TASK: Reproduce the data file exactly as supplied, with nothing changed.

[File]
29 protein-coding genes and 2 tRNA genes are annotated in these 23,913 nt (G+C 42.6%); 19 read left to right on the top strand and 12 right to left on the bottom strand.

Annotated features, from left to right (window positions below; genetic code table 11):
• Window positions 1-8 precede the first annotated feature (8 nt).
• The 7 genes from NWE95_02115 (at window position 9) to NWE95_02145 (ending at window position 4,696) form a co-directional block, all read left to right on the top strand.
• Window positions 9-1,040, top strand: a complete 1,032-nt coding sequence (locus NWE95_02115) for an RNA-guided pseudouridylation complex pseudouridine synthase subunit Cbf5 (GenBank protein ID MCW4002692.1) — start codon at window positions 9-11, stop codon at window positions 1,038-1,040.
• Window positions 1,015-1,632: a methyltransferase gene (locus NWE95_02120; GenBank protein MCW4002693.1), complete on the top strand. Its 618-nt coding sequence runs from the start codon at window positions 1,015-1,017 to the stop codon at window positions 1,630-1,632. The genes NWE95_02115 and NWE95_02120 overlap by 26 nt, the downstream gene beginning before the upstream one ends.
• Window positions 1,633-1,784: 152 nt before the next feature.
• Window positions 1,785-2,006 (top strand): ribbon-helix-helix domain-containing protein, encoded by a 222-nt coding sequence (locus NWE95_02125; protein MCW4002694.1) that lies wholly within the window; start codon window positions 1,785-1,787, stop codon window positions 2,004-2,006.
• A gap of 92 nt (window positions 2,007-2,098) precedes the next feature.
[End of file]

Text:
29 protein-coding genes and 2 tRNA genes are annotated in these 23,913 nt (G+C 42.6%); 19 read left to right on the top strand and 12 right to left on the bottom strand.

Annotated features, from left to right (window positions below; genetic code table 11):
• Window positions 1-8 precede the first annotated feature (8 nt).
• The 7 genes from NWE95_02115 (at window position 9) to NWE95_02145 (ending at window position 4,696) form a co-directional block, all read left to right on the top strand.
• Window positions 9-1,040, top strand: a complete 1,032-nt coding sequence (locus NWE95_02115) for an RNA-guided pseudouridylation complex pseudouridine synthase subunit Cbf5 (GenBank protein ID MCW4002692.1) — start codon at window positions 9-11, stop codon at window positions 1,038-1,040.
• Window positions 1,015-1,632: a methyltransferase gene (locus NWE95_02120; GenBank protein MCW4002693.1), complete on the top strand. Its 618-nt coding sequence runs from the start codon at window positions 1,015-1,017 to the stop codon at window positions 1,630-1,632. The genes NWE95_02115 and NWE95_02120 overlap by 26 nt, the downstream gene beginning before the upstream one ends.
• Window positions 1,633-1,784: 152 nt before the next feature.
• Window positions 1,785-2,006 (top strand): ribbon-helix-helix domain-containing protein, encoded by a 222-nt coding sequence (locus NWE95_02125; protein MCW4002694.1) that lies wholly within the window; start codon window positions 1,785-1,787, stop codon window positions 2,004-2,006.
• A gap of 92 nt (window positions 2,007-2,098) precedes the next feature.